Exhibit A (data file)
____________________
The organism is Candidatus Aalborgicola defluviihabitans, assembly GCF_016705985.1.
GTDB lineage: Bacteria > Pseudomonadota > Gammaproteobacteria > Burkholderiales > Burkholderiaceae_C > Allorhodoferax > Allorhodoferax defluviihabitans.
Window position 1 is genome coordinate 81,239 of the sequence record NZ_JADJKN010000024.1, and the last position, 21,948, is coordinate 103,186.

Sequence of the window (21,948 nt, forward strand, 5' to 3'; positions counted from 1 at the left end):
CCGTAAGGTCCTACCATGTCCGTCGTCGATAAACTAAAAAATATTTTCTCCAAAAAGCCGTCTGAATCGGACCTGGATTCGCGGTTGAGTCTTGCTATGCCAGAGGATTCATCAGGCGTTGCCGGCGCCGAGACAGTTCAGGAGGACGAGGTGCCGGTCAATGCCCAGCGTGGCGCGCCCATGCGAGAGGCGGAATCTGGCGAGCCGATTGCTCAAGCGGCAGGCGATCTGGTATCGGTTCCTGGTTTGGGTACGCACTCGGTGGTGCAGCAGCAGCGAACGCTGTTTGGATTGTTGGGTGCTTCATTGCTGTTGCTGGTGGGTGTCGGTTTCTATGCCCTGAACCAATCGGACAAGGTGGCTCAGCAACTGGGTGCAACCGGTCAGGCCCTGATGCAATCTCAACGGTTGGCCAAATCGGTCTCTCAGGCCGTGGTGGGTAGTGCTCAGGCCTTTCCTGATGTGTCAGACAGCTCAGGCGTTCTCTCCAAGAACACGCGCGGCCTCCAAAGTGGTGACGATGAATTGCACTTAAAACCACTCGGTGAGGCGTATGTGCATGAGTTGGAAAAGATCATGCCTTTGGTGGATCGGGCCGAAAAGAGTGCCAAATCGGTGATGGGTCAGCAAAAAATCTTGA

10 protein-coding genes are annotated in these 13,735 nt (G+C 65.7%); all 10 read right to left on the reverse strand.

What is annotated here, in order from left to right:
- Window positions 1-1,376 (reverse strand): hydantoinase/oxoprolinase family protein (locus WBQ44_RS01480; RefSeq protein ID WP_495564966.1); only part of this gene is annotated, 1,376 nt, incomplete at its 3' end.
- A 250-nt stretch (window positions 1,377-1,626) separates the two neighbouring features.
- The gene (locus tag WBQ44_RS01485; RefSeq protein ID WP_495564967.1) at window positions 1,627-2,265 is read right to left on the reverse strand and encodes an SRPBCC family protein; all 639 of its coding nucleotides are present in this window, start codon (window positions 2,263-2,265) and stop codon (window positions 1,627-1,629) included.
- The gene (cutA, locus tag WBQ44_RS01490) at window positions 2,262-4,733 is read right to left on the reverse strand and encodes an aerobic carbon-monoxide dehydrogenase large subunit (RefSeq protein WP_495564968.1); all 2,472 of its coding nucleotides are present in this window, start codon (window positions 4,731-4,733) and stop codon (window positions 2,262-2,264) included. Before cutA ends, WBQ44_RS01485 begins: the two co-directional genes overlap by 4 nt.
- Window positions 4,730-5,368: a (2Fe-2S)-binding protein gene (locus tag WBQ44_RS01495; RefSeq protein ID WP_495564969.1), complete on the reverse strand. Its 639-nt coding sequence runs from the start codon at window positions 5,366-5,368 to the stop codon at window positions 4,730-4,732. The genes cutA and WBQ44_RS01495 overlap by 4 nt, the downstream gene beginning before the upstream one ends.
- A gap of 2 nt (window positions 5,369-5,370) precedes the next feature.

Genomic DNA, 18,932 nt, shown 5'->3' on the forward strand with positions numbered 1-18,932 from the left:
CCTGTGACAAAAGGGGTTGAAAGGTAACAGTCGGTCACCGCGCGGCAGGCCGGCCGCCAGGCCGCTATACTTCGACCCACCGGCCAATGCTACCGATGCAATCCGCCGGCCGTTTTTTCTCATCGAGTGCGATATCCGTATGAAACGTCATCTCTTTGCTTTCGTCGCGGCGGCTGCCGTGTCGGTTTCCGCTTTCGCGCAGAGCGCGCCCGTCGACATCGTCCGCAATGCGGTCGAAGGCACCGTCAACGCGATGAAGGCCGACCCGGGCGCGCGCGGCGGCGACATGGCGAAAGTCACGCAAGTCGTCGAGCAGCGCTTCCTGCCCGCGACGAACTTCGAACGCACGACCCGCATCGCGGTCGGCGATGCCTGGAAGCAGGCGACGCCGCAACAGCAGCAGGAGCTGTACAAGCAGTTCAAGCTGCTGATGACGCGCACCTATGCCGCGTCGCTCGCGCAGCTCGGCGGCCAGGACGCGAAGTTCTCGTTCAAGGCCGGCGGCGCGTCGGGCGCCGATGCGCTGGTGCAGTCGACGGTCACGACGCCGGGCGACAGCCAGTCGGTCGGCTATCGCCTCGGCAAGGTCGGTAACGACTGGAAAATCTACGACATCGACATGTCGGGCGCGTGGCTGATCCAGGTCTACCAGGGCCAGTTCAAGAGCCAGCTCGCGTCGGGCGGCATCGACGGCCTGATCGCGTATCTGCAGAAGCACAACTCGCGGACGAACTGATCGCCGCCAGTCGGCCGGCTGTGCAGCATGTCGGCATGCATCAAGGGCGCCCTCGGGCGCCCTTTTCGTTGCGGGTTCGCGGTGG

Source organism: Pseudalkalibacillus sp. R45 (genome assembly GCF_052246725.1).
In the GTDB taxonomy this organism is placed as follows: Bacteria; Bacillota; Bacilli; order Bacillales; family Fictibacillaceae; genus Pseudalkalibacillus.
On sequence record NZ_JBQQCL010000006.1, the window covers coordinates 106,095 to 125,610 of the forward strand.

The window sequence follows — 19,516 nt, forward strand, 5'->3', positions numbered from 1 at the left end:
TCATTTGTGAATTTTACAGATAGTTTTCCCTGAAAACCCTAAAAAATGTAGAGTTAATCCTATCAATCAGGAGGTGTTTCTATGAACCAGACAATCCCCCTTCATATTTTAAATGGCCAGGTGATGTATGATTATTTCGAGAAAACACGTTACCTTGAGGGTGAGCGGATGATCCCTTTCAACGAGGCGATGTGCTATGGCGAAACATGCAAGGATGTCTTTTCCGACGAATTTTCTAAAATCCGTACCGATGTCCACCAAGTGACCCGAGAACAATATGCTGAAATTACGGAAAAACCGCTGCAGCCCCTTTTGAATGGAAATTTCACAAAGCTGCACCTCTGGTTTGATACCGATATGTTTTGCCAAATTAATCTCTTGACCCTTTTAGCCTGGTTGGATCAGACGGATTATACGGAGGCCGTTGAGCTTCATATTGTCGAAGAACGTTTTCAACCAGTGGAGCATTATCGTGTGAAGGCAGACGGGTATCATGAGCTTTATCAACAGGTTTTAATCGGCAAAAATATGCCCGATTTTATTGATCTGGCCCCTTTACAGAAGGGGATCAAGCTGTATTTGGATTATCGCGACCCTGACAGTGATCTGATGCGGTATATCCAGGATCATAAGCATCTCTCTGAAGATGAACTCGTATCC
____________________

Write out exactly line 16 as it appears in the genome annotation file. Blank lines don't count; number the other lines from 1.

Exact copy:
Source organism: Pseudalkalibacillus sp. R45 (genome assembly GCF_052246725.1).